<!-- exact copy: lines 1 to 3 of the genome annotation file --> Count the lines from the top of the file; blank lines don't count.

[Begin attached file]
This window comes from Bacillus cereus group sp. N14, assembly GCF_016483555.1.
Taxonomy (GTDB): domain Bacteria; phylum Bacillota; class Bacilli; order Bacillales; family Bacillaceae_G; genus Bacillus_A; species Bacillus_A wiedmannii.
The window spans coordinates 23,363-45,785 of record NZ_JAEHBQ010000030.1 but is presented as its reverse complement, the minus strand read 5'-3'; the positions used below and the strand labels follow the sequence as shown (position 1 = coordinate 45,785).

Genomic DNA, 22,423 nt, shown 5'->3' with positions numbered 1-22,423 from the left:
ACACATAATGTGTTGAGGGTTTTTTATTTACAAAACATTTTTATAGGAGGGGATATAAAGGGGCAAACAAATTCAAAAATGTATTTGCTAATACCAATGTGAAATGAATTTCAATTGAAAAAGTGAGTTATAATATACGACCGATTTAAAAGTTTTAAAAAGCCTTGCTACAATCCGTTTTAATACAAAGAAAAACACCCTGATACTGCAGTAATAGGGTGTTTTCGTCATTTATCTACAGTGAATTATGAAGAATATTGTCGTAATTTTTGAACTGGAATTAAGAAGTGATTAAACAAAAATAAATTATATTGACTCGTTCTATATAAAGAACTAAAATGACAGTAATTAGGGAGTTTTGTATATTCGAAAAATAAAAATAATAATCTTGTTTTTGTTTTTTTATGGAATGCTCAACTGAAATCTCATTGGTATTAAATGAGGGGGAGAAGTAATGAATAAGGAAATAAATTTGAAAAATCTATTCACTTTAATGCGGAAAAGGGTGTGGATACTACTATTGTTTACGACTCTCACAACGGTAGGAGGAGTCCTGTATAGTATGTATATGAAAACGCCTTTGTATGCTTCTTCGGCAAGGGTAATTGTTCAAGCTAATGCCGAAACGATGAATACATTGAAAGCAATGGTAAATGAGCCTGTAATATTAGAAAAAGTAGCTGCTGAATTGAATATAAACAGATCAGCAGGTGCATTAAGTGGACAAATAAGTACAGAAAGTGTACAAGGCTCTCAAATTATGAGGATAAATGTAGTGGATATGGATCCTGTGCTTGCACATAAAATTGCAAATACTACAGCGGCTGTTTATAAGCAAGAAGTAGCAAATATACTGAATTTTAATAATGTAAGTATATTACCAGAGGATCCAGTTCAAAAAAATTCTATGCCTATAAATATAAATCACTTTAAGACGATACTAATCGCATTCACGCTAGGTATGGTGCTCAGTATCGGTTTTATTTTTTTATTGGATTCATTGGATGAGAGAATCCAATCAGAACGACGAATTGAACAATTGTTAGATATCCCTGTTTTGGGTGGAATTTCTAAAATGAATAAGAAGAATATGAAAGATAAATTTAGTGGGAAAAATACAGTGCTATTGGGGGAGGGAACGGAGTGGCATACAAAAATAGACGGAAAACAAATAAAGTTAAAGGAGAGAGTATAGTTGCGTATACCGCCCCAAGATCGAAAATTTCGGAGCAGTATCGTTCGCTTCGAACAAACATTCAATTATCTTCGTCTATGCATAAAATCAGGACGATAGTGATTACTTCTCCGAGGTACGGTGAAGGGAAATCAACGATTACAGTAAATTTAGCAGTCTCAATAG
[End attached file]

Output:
This window comes from Bacillus cereus group sp. N14, assembly GCF_016483555.1.
Taxonomy (GTDB): domain Bacteria; phylum Bacillota; class Bacilli; order Bacillales; family Bacillaceae_G; genus Bacillus_A; species Bacillus_A wiedmannii.
The window spans coordinates 23,363-45,785 of record NZ_JAEHBQ010000030.1 but is presented as its reverse complement, the minus strand read 5'-3'; the positions used below and the strand labels follow the sequence as shown (position 1 = coordinate 45,785).